Trained in a military mindset the eschews any perceived weaknesses, it is often difficult for Veterans who are suffering to ask for help. Anyone who suffers a job loss or struggles with relationship issues and financial worries feels a heavy weight of stress on their shoulders. Unfortunately, Veterans may feel as if they should not need help with these burdens.

If you are suffering from depression or thoughts of suicide, contact us. We can help you get the psychological help you deserve. Immediate help is available at or by calling the Crisis Line at 1-800-273-8255 (press 1) or texting 838255.

13 Sep 2016 at 1:24 PM -- 8 errors

Female Veteran Suicide Rates Are Staggeringly High

15 Dec 2015

Veterans already have some of the highest risks of suicide. However, women who serve in the armed services seem to be at a much higher risk of suicide. According to new statistics, the rate of suicide for female veterans is as much as six times as high as for civilian women.

In fact, the rates of suicide for female veterans are very close to the rate for male vets. This is surprising because males in the civilian population are much more likely to commit suicide than women. In the general civilian population, the suicide rate for women is approximately 5.2 per 100,000 population. For civilian males, the rate is 20.9 suicides per 100,000 population. However, when you consider the statistics for veterans, the rate is disturbing. For female veterans, the rate of suicide is 28.7 suicides per 100,000 population, while for male veterans, the rate is 32.1 suicides.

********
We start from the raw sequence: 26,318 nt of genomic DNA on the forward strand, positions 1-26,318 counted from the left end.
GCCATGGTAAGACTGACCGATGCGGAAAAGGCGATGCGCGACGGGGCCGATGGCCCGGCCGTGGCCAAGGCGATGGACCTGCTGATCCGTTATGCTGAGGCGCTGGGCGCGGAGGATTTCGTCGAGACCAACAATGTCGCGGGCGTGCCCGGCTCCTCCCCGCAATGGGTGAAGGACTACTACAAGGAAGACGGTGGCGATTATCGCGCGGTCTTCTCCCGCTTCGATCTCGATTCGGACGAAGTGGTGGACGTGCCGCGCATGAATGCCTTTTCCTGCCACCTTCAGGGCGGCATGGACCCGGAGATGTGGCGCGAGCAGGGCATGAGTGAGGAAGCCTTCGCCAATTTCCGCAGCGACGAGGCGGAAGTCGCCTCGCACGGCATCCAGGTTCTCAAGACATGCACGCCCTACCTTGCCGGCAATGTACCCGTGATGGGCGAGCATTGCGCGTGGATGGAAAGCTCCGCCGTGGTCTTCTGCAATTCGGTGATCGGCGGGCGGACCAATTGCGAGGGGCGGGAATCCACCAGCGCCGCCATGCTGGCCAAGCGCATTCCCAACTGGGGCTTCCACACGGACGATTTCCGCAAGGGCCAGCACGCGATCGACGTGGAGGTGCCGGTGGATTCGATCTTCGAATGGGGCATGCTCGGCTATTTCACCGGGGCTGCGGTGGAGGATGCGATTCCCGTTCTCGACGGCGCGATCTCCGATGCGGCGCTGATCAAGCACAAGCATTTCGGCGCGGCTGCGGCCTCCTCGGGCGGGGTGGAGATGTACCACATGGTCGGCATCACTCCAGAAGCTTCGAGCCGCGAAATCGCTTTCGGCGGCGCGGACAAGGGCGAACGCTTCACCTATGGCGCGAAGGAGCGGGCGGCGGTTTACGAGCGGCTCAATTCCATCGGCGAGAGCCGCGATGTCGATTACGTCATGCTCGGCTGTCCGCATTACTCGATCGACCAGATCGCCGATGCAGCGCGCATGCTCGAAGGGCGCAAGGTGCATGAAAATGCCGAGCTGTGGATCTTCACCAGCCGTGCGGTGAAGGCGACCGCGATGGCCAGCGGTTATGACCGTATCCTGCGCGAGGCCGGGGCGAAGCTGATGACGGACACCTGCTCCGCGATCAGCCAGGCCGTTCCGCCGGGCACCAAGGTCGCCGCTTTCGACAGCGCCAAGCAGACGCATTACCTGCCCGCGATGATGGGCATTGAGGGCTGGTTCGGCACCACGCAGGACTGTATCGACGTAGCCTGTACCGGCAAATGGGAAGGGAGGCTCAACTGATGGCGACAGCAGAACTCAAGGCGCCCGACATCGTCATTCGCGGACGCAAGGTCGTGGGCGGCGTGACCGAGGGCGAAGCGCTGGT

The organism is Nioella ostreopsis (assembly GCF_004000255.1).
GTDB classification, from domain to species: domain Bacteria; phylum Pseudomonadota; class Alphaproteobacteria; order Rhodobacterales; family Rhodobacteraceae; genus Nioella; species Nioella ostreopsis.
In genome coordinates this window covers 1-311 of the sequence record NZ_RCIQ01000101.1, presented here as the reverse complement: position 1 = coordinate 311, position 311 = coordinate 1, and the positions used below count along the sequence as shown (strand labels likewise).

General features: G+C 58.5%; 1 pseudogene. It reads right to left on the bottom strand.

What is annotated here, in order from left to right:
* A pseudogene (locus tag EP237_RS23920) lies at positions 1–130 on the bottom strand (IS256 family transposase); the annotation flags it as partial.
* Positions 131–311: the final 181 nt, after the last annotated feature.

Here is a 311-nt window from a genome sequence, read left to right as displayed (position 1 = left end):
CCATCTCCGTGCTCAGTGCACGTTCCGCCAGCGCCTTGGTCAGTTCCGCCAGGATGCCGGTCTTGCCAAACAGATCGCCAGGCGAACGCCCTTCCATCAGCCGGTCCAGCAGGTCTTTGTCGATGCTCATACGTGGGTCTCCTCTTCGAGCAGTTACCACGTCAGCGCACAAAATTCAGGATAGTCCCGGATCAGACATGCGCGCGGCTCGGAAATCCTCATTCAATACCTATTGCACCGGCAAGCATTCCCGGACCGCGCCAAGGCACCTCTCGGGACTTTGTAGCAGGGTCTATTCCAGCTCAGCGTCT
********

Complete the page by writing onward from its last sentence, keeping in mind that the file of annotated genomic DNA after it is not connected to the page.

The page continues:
Even more staggeringly, the rate of suicide is highest among young veterans. Among female veterans between ages 18 and 29, the rate of suicide was three times as much as the rate for non-veterans. The rates of suicide are much higher for female veterans in every age group. According to the researchers, this seems to indicate that the reason for these high suicide levels is not just stress and other related factors, but other causes that have more to do to the women's backgrounds and their experiences in the armed forces.

There is no doubt that the statistics are incredibly disturbing, and we need to understand why suicide seems to be such an endemic problem among female veterans. It is important to understand more about the experiences of women in the armed forces that contribute to this problem.